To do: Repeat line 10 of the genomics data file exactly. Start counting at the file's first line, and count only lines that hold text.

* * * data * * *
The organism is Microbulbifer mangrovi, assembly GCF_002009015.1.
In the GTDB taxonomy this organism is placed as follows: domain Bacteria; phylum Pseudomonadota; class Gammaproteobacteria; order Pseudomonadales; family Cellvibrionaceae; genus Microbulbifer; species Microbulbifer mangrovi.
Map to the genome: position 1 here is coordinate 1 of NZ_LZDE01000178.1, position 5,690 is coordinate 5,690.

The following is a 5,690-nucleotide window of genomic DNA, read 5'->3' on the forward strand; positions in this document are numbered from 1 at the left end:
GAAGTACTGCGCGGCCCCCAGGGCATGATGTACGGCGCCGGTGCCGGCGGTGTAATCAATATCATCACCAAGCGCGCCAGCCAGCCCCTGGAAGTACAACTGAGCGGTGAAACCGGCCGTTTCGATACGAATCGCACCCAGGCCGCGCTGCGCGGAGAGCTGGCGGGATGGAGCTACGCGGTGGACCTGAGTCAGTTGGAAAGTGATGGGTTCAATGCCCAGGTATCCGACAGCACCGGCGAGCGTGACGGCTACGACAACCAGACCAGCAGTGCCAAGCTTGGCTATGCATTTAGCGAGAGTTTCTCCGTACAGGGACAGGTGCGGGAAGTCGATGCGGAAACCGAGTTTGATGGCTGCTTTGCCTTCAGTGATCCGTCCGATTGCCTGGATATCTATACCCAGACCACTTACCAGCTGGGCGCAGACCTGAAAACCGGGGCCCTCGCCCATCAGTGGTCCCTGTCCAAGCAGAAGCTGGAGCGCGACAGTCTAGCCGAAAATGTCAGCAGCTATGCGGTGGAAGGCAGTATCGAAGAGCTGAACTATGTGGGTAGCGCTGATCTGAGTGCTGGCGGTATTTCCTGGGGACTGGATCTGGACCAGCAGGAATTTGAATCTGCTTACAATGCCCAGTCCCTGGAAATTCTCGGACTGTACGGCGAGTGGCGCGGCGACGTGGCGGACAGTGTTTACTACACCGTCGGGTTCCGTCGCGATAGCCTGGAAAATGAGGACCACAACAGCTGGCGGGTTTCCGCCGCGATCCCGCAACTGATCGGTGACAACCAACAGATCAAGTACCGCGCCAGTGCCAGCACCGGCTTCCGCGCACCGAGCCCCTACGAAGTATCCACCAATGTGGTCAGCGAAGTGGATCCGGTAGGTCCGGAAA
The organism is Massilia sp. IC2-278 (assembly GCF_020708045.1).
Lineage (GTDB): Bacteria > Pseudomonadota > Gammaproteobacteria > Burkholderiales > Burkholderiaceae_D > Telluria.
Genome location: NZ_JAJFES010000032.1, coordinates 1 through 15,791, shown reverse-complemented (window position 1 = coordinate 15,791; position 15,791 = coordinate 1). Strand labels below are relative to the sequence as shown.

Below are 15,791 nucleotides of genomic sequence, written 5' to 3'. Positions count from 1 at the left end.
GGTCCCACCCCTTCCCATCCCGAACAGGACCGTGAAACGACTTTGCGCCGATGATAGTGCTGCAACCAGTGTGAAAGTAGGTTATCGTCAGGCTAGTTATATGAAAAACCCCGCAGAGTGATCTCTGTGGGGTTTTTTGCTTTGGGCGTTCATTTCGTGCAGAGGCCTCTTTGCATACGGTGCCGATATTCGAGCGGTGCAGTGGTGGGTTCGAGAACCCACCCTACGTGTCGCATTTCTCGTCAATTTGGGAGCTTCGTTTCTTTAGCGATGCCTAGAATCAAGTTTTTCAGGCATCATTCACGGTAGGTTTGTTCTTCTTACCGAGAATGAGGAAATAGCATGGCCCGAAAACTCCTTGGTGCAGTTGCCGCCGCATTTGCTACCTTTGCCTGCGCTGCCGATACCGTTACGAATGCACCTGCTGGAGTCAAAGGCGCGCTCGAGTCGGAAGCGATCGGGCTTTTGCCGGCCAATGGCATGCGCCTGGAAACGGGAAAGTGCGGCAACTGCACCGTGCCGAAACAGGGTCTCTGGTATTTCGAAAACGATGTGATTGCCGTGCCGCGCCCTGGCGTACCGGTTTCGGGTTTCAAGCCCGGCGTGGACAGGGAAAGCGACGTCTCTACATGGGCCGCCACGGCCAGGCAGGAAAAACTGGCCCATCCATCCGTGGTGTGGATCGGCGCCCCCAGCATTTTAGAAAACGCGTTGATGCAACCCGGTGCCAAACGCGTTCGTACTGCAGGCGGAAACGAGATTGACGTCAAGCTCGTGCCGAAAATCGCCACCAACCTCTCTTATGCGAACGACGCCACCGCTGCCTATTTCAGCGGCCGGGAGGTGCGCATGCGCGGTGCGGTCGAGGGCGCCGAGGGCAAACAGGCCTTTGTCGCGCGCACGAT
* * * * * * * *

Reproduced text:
GGTCCCACCCCTTCCCATCCCGAACAGGACCGTGAAACGACTTTGCGCCGATGATAGTGCTGCAACCAGTGTGAAAGTAGGTTATCGTCAGGCTAGTTATATGAAAAACCCCGCAGAGTGATCTCTGTGGGGTTTTTTGCTTTGGGCGTTCATTTCGTGCAGAGGCCTCTTTGCATACGGTGCCGATATTCGAGCGGTGCAGTGGTGGGTTCGAGAACCCACCCTACGTGTCGCATTTCTCGTCAATTTGGGAGCTTCGTTTCTTTAGCGATGCCTAGAATCAAGTTTTTCAGGCATCATTCACGGTAGGTTTGTTCTTCTTACCGAGAATGAGGAAATAGCATGGCCCGAAAACTCCTTGGTGCAGTTGCCGCCGCATTTGCTACCTTTGCCTGCGCTGCCGATACCGTTACGAATGCACCTGCTGGAGTCAAAGGCGCGCTCGAGTCGGAAGCGATCGGGCTTTTGCCGGCCAATGGCATGCGCCTGGAAACGGGAAAGTGCGGCAACTGCACCGTGCCGAAACAGGGTCTCTGGTATTTCGAAAACGATGTGATTGCCGTGCCGCGCCCTGGCGTACCGGTTTCGGGTTTCAAGCCCGGCGTGGACAGGGAAAGCGACGTCTCTACATGGGCCGCCACGGCCAGGCAGGAAAAACTGGCCCATCCATCCGTGGTGTGGATCGGCGCCCCCAGCATTTTAGAAAACGCGTTGATGCAACCCGGTGCCAAACGCGTTCGTACTGCAGGCGGAAACGAGATTGACGTCAAGCTCGTGCCGAAAATCGCCACCAACCTCTCTTATGCGAACGACGCCACCGCTGCCTATTTCAGCGGCCGGGAGGTGCGCATGCGCGGTGCGGTCGAGGGCGCCGAGGGCAAACAGGCCTTTGTCGCGCGCACGAT